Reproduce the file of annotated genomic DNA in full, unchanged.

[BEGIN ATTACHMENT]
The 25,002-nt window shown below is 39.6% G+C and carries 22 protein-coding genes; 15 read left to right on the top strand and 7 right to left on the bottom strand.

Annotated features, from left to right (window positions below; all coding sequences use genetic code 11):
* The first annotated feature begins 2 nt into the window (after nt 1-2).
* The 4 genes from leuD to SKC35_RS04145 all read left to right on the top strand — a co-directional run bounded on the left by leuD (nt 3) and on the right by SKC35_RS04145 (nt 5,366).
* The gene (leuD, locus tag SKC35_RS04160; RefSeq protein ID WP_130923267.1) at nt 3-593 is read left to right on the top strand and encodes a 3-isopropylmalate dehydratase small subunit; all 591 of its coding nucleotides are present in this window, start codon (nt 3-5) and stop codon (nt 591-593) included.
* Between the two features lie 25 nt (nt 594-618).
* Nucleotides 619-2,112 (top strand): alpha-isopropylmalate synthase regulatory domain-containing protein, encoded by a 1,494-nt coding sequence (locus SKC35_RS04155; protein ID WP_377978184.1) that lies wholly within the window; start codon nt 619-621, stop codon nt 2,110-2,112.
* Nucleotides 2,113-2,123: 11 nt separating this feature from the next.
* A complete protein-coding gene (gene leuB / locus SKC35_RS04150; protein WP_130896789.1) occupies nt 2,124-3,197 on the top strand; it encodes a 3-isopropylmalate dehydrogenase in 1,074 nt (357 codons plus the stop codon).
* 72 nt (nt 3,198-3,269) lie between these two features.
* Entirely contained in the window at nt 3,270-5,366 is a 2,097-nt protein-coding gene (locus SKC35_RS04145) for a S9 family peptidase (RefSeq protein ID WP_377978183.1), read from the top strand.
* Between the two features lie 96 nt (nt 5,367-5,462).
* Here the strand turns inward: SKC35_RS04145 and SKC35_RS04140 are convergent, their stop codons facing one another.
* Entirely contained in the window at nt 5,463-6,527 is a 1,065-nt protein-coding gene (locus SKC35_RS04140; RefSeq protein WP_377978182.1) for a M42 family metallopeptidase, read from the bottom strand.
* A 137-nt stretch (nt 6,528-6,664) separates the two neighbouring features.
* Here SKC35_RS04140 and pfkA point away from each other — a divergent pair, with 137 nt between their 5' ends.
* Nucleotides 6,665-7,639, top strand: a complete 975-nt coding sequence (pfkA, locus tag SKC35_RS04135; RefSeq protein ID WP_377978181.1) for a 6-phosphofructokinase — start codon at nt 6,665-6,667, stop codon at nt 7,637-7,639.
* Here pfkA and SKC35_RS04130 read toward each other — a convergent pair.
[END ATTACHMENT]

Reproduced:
The 25,002-nt window shown below is 39.6% G+C and carries 22 protein-coding genes; 15 read left to right on the top strand and 7 right to left on the bottom strand.

Annotated features, from left to right (window positions below; all coding sequences use genetic code 11):
* The first annotated feature begins 2 nt into the window (after nt 1-2).
* The 4 genes from leuD to SKC35_RS04145 all read left to right on the top strand — a co-directional run bounded on the left by leuD (nt 3) and on the right by SKC35_RS04145 (nt 5,366).
* The gene (leuD, locus tag SKC35_RS04160; RefSeq protein ID WP_130923267.1) at nt 3-593 is read left to right on the top strand and encodes a 3-isopropylmalate dehydratase small subunit; all 591 of its coding nucleotides are present in this window, start codon (nt 3-5) and stop codon (nt 591-593) included.
* Between the two features lie 25 nt (nt 594-618).
* Nucleotides 619-2,112 (top strand): alpha-isopropylmalate synthase regulatory domain-containing protein, encoded by a 1,494-nt coding sequence (locus SKC35_RS04155; protein ID WP_377978184.1) that lies wholly within the window; start codon nt 619-621, stop codon nt 2,110-2,112.
* Nucleotides 2,113-2,123: 11 nt separating this feature from the next.
* A complete protein-coding gene (gene leuB / locus SKC35_RS04150; protein WP_130896789.1) occupies nt 2,124-3,197 on the top strand; it encodes a 3-isopropylmalate dehydrogenase in 1,074 nt (357 codons plus the stop codon).
* 72 nt (nt 3,198-3,269) lie between these two features.
* Entirely contained in the window at nt 3,270-5,366 is a 2,097-nt protein-coding gene (locus SKC35_RS04145) for a S9 family peptidase (RefSeq protein ID WP_377978183.1), read from the top strand.
* Between the two features lie 96 nt (nt 5,367-5,462).
* Here the strand turns inward: SKC35_RS04145 and SKC35_RS04140 are convergent, their stop codons facing one another.
* Entirely contained in the window at nt 5,463-6,527 is a 1,065-nt protein-coding gene (locus SKC35_RS04140; RefSeq protein WP_377978182.1) for a M42 family metallopeptidase, read from the bottom strand.
* A 137-nt stretch (nt 6,528-6,664) separates the two neighbouring features.
* Here SKC35_RS04140 and pfkA point away from each other — a divergent pair, with 137 nt between their 5' ends.
* Nucleotides 6,665-7,639, top strand: a complete 975-nt coding sequence (pfkA, locus tag SKC35_RS04135; RefSeq protein ID WP_377978181.1) for a 6-phosphofructokinase — start codon at nt 6,665-6,667, stop codon at nt 7,637-7,639.
* Here pfkA and SKC35_RS04130 read toward each other — a convergent pair.